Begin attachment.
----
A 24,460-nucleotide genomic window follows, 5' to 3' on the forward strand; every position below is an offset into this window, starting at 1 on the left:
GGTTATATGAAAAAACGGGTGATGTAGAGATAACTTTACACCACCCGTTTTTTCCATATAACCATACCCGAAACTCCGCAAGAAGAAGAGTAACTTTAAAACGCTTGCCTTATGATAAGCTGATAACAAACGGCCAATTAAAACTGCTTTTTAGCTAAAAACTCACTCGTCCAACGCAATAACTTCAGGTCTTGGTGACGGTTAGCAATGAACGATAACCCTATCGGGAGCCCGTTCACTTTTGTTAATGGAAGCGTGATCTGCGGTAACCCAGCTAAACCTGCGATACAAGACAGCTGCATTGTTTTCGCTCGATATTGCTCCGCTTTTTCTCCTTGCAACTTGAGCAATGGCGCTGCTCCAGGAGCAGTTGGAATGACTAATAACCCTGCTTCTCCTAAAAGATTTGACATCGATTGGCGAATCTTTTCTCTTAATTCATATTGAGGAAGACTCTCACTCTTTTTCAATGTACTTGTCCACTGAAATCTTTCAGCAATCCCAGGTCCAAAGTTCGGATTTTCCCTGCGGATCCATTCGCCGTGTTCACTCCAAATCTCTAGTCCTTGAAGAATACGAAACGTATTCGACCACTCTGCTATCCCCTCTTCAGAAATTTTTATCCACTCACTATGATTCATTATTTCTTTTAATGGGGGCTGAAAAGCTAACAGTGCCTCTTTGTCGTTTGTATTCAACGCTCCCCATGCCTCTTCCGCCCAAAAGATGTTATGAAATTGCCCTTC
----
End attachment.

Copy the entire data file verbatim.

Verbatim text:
A 24,460-nucleotide genomic window follows, 5' to 3' on the forward strand; every position below is an offset into this window, starting at 1 on the left:
GGTTATATGAAAAAACGGGTGATGTAGAGATAACTTTACACCACCCGTTTTTTCCATATAACCATACCCGAAACTCCGCAAGAAGAAGAGTAACTTTAAAACGCTTGCCTTATGATAAGCTGATAACAAACGGCCAATTAAAACTGCTTTTTAGCTAAAAACTCACTCGTCCAACGCAATAACTTCAGGTCTTGGTGACGGTTAGCAATGAACGATAACCCTATCGGGAGCCCGTTCACTTTTGTTAATGGAAGCGTGATCTGCGGTAACCCAGCTAAACCTGCGATACAAGACAGCTGCATTGTTTTCGCTCGATATTGCTCCGCTTTTTCTCCTTGCAACTTGAGCAATGGCGCTGCTCCAGGAGCAGTTGGAATGACTAATAACCCTGCTTCTCCTAAAAGATTTGACATCGATTGGCGAATCTTTTCTCTTAATTCATATTGAGGAAGACTCTCACTCTTTTTCAATGTACTTGTCCACTGAAATCTTTCAGCAATCCCAGGTCCAAAGTTCGGATTTTCCCTGCGGATCCATTCGCCGTGTTCACTCCAAATCTCTAGTCCTTGAAGAATACGAAACGTATTCGACCACTCTGCTATCCCCTCTTCAGAAATTTTTATCCACTCACTATGATTCATTATTTCTTTTAATGGGGGCTGAAAAGCTAACAGTGCCTCTTTGTCGTTTGTATTCAACGCTCCCCATGCCTCTTCCGCCCAAAAGATGTTATGAAATTGCCCTTC